ページの画像
PDF
ePub

the storm : and art thou living, Stephano? O Stephano, two Neapolitans 'scap'd!

Ste. Prythee, do not turn me about; my stomach is not constant.

Cal. These be fine things, an if they be not sprites. That's a brave god, and bears celestial liquor : I will kneel to him.

Ste. How didst thou 'scape? How cam'st thou hither? swear by this bottle, how thou cam’st hither. I escap'd upon a butt of sack, which the sailors heav'd over-board, by this bottle! which I made of the bark of a tree, with mine own hands, since I was cast a-shore.

Cal. I'll swear, upon that bottle, to be thy True subject; for the liquor is not earthly.

Ste. Here.; swear then how thou escap'dst. Trin. Swam a-shore, man, like a duck; I can swim like a duck, I'll be sworn.

Ste. Here, kiss the book : though thou canst swim like a duck, that art made like a goose.

Trin. O Stephano, hast any more of this ?

Ste. The whole butt, man; my cellar is in a rock by the sea-side, where my wine is hid. How now, mooncalf? how does thine ague?

Cal. Hast thou not dropped from heaven?

Ste. Out o’the moon, I do assure thee: I was the man in the moon, when time was.

Cal. I have seen thee in her, and I do adore thee; My mistress showed me thee, thy dog, and bush.

Ste. Come, swear to that; kiss the book : I will furnish it anon with new contents : swear.

Trin. By this good light, this is a very shallow monster :- I afeard of him?-a very weak monster :- The man i'the moon?-a most poor credulous monster :well drawn, monster, in good sooth.

Cal. I'll show thee every fertile inch o'the island; And kiss thy foot: I pr’ythee, be my god. : Trin. By this light, a most pertidious and drunken monster; when his god's asleep, he'll rob bis bottle.

Cal. I'll kiss thy foot: I'll swear myself thy subject. Ste. Come on then; down, and swear.

Trin. I shall laugh myself to death at this puppyheaded monster: a most scurvy monster! I could find in my heart to beat him,

Ste. Come, kiss. Trin. —but that the poor monster's in drink: an abominable monster!

Cal. I'll show thee the best springs; I'll pluck thee I'll fish for thee, and get thee wood enough. [berries; A plague upon the tyrant that I serve! I'll bear him no more sticks, but follow thee, Thou wondrous man.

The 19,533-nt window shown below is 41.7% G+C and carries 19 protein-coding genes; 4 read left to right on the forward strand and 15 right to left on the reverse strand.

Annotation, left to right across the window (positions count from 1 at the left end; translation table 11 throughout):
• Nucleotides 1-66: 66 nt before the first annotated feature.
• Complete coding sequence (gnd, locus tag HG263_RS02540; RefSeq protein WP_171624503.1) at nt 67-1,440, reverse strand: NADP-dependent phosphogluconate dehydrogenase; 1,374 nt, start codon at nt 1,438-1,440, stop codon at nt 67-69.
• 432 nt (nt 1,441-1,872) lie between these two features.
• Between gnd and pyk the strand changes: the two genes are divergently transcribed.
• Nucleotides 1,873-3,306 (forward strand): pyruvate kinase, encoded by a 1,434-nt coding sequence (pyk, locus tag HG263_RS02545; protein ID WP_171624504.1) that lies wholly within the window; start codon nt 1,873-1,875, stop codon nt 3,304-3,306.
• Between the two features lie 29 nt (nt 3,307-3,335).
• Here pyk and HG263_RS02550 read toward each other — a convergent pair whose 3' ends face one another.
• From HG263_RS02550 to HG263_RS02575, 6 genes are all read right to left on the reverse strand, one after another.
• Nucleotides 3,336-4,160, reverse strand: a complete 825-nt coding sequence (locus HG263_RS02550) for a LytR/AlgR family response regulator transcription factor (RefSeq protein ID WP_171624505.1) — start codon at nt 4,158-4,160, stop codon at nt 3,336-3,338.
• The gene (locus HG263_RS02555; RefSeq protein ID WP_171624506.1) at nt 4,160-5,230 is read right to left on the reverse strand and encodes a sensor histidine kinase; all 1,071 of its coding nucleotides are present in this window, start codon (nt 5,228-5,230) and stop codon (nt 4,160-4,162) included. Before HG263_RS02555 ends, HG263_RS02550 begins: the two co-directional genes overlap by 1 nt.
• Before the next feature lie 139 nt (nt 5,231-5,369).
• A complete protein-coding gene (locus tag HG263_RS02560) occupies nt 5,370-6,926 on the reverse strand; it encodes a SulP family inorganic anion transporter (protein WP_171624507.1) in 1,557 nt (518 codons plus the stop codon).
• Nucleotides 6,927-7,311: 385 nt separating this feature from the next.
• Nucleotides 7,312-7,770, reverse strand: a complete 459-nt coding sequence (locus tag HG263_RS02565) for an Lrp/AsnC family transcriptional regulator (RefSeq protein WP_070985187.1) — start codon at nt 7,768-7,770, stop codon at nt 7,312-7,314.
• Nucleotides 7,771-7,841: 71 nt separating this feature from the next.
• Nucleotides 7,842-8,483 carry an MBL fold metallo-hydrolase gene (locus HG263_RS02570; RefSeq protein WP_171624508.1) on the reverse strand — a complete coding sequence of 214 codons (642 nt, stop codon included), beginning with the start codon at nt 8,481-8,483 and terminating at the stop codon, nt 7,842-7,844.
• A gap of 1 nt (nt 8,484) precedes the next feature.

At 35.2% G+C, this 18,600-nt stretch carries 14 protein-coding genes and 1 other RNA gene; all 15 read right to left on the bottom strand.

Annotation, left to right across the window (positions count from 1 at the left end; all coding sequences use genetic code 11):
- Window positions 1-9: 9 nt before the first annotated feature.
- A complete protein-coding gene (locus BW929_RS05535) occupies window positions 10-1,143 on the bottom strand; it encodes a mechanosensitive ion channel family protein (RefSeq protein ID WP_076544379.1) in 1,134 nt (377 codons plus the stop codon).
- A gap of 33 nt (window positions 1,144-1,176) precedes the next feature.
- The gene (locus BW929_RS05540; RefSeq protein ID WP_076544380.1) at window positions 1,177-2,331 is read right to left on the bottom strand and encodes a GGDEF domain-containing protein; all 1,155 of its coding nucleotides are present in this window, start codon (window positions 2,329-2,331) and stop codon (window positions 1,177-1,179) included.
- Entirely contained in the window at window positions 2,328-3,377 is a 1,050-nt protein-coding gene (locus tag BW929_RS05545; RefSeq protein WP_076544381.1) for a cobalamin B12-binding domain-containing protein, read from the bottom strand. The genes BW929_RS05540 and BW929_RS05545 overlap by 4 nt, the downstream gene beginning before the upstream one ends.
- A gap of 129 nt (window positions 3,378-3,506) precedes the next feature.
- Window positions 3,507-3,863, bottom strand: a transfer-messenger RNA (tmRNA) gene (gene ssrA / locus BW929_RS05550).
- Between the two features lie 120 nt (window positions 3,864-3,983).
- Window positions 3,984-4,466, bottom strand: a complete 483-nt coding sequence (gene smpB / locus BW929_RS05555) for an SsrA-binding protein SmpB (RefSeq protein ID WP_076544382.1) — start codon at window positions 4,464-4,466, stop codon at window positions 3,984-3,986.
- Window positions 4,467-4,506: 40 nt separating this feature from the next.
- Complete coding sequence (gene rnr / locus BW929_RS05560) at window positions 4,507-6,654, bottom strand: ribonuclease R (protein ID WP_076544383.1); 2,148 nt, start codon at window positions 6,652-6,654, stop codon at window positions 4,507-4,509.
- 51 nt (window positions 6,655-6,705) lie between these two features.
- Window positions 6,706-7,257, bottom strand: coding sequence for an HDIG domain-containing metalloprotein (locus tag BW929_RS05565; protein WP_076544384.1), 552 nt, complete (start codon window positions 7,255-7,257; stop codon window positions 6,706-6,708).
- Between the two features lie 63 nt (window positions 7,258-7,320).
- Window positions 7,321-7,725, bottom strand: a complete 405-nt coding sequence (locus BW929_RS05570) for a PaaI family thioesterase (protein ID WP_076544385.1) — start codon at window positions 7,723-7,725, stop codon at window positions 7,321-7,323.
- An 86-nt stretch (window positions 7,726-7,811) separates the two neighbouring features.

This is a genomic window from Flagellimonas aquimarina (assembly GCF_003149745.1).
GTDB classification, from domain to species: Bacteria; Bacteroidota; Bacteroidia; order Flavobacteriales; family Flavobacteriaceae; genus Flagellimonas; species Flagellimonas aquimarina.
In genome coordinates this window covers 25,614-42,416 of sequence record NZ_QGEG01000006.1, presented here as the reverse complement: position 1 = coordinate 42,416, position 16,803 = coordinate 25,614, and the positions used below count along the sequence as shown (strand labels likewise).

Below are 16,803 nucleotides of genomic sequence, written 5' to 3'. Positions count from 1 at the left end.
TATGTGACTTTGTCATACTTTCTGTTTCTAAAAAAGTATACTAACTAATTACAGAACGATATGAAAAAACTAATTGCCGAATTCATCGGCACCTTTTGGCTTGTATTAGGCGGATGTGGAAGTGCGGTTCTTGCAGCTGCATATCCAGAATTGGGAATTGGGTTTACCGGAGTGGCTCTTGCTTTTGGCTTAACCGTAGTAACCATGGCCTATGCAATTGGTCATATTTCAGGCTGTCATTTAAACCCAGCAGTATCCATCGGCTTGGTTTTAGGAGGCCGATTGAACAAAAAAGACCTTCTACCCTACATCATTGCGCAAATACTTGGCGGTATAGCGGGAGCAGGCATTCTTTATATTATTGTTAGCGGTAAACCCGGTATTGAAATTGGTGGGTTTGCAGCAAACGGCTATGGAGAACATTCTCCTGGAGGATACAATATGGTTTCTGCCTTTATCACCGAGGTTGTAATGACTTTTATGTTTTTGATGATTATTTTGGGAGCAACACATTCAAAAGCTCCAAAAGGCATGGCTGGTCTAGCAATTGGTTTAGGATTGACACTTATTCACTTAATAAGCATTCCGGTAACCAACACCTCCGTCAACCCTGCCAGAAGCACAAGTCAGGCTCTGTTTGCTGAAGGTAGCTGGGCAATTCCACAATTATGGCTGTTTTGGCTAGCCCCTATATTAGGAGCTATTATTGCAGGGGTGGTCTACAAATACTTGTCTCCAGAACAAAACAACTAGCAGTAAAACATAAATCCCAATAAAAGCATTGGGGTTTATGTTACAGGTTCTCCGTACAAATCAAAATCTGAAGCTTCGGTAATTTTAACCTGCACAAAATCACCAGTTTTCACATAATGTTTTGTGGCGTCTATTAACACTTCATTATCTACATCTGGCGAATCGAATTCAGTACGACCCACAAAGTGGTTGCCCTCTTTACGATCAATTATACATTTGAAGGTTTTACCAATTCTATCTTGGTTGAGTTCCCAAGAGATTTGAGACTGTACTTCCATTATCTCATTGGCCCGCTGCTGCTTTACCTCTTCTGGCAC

Trin. A most ridiculous monster; to make a wonder of a poor drunkard.

Cal. I pr’ythee, let me bring thee where crabs grow; And I, with my long nails, will dig thee pig-nuts; Show thee a jay's nest, and instruct thee how To snare the nimble marmozet; I'll bring thee To clust'ring filberds, and sometimes I'll get thee Young sea-mells from the rock. Wilt thou go with me?

Ste. I prythee now, lead the way, without any more talking:- Trincuło, the king and all our company else being drowned, we will inherit here.--Here; bear my bottle: Fellow Trinculo, we'll fill him by and by again. Cal. Farewell master; farewell, farewell.

[Sings drunkenly. Trin. A howling monster; a drunken monster. Cal. No more dams I'll make for fish;

Nor fetch in firing

At requiring,
Nor scrape trenchering, nor wash dish;

Bam, 'Bam, Ca Calibam,

Has a new master-Get a new man. Freedom, hey-day! hey-day, freedom; freedom, hey

day, freedom ! Ste. O brave monster! lead the way. [Exeunt.

[graphic][ocr errors]

SCENE I. Before PROSPERO's Cell.

Enter FERDINAND, bearing a Log.
Fer. There be some sports are painful; but their labour
Delight in them sets off: some kinds of baseness
Are nobly undergone; and most poor matters
Point to rich ends. This my mean task would be
As heavy to me, as 'tis odious; but
The mistress, which I serve, quickens what's dead,